If you want to score a trucking job, the most important thing is to get behind the wheel and prove your skillset. However, just like with any other job, employers want to know some background about you. They want to know how long you’ve been driving, where you received your training, and what type of freight you’ve hauled. The easiest way to deliver this information is to put it all together in the form of a truck driver resume.

Although many drivers think it’s unnecessary to have a resume in the trucking industry, a resume can’t hurt you. If anything, it makes you look professional, put together, and very serious about getting hired. Does crafting a resume seem daunting? No fears. Here are some resume tips for truckers!

Top Tips for Writing a Truck Driver Resume:

truck driver resume

Highlight Your Strengths

For starters, your truck driver resume should focus on what you can do for the company—not what a company can do for you. Play up your best qualities so that your resume stands out from the pack.

Be sure to list career highlights such as:

  • Relevant experience
  • Accomplishments
  • CDL Endorsements
  • Military Service
  • Awards

Don’t Forget Your Skills

Truckers need a wide range of physical, mental, and technical skills—don’t forget to mention these!

  • Math: Adding, subtracting, dividing, and multiplying whole numbers, fractions, and decimals
  • Technical: Basic vehicular repairs, like oil and tire changes, and engine maintenance
  • Physical: The ability to lift heavy items
  • Customer service: Resolving client disputes
  • Time management: Meet all your pickup and delivery deadlines
  • Training: Be sure to mention any experience you have training new hires—this shows leadership and time management.

Format Your Truck Driver Resume

Besides including accurate and appropriate information on your resume, formatting everything correctly is the most important thing to consider. For those without a design bone in their bodies, there are plenty of great examples and templates out there to get you started. Overall, the principles for designing your resume remain largely the same:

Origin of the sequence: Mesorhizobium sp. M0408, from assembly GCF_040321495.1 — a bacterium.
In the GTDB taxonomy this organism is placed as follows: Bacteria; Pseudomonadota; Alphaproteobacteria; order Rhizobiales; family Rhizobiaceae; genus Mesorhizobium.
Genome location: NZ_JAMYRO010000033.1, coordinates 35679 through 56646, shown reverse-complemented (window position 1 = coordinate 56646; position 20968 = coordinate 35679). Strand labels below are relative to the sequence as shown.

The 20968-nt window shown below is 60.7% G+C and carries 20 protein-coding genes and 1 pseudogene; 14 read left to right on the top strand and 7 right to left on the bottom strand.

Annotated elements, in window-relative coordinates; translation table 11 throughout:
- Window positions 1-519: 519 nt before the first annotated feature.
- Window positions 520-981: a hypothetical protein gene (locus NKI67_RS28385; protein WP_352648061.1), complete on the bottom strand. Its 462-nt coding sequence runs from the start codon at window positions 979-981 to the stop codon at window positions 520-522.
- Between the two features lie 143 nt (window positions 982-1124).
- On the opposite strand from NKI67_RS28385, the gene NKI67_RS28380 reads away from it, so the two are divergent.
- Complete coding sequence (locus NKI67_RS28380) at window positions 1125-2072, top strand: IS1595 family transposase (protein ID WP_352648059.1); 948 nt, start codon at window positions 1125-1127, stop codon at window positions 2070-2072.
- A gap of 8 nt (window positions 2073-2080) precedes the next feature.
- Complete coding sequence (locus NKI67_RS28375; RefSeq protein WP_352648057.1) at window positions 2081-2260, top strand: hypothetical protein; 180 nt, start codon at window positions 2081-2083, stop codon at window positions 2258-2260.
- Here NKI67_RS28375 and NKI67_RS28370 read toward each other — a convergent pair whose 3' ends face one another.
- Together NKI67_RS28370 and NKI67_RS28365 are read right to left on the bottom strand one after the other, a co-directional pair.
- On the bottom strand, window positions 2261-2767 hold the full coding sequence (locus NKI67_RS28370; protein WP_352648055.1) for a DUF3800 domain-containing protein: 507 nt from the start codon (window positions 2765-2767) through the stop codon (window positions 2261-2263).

• Include concise and accurate contact information
  • Accurately display past work experience
  • Keep to a single page if possible

Again, there are lots of different versions of what the “modern” resume should look like. Trucking resumes don’t require anything too fancy, but that doesn’t mean they shouldn’t be visually appealing and organized.

Things That SHOULDN’T be on Your Resume

Now that we’ve discussed the things you should include on your resume, it’s time to point out some very common mistakes. No one is born a professional and it takes a lot of refinement, even for truckers! Avoiding these next things can help you convince employers that you’re definitely the right fit:

An unprofessional email address: Perhaps hotbunz69 was an acceptable email address at some point, but if you’re looking to broaden your hiring horizons, try opting for a simple and appropriate email address. It’s not recommended that you use your full name, but a simple abbreviated form like JSmithCDL@gmail.com or any easily read version of your name and a simple number will do.

Bad spelling grammar: Sure, we’re truckers, not English majors—However, improper grammar could make your resume look rushed. Take the extra five minutes to make sure everything is spelled correctly and there aren’t two many grammar errors (get it?) While spelling mistakes say little about your ability to drive, they do speak to your attention to detail. If you’re going to be filling out logs or communicating with clients, proper spelling can be important.

Your social security number: There is no guarantee that your application will be kept in a safe place. Until you’re ready for employment, don’t include any information that could be stolen or used for identity theft. This seems pretty common sense, but it’s better that we mention it now!

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